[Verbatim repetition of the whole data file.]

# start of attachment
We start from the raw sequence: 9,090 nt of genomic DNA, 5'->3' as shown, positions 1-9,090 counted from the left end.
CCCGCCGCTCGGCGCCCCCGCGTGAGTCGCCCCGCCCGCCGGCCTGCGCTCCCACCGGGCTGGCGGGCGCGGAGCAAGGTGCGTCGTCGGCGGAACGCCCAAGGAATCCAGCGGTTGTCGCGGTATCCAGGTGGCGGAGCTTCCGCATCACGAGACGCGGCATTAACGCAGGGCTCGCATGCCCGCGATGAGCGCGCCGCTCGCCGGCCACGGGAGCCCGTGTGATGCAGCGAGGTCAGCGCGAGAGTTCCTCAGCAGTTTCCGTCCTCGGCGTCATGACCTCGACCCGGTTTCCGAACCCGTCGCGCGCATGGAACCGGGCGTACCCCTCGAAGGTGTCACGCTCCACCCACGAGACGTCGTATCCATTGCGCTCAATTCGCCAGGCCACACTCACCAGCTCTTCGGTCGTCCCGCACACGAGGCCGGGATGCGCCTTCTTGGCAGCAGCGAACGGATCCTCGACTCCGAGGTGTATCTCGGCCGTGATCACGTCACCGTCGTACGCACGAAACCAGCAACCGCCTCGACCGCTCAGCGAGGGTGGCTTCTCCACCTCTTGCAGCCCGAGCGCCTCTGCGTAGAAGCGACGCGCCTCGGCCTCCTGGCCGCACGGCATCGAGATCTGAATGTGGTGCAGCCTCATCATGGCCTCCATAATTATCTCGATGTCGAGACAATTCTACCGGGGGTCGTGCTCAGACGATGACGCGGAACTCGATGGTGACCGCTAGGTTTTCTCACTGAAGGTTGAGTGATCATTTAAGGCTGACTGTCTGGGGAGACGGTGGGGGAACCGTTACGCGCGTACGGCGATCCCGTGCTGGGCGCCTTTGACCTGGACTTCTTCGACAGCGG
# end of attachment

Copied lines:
We start from the raw sequence: 9,090 nt of genomic DNA, 5'->3' as shown, positions 1-9,090 counted from the left end.
CCCGCCGCTCGGCGCCCCCGCGTGAGTCGCCCCGCCCGCCGGCCTGCGCTCCCACCGGGCTGGCGGGCGCGGAGCAAGGTGCGTCGTCGGCGGAACGCCCAAGGAATCCAGCGGTTGTCGCGGTATCCAGGTGGCGGAGCTTCCGCATCACGAGACGCGGCATTAACGCAGGGCTCGCATGCCCGCGATGAGCGCGCCGCTCGCCGGCCACGGGAGCCCGTGTGATGCAGCGAGGTCAGCGCGAGAGTTCCTCAGCAGTTTCCGTCCTCGGCGTCATGACCTCGACCCGGTTTCCGAACCCGTCGCGCGCATGGAACCGGGCGTACCCCTCGAAGGTGTCACGCTCCACCCACGAGACGTCGTATCCATTGCGCTCAATTCGCCAGGCCACACTCACCAGCTCTTCGGTCGTCCCGCACACGAGGCCGGGATGCGCCTTCTTGGCAGCAGCGAACGGATCCTCGACTCCGAGGTGTATCTCGGCCGTGATCACGTCACCGTCGTACGCACGAAACCAGCAACCGCCTCGACCGCTCAGCGAGGGTGGCTTCTCCACCTCTTGCAGCCCGAGCGCCTCTGCGTAGAAGCGACGCGCCTCGGCCTCCTGGCCGCACGGCATCGAGATCTGAATGTGGTGCAGCCTCATCATGGCCTCCATAATTATCTCGATGTCGAGACAATTCTACCGGGGGTCGTGCTCAGACGATGACGCGGAACTCGATGGTGACCGCTAGGTTTTCTCACTGAAGGTTGAGTGATCATTTAAGGCTGACTGTCTGGGGAGACGGTGGGGGAACCGTTACGCGCGTACGGCGATCCCGTGCTGGGCGCCTTTGACCTGGACTTCTTCGACAGCGG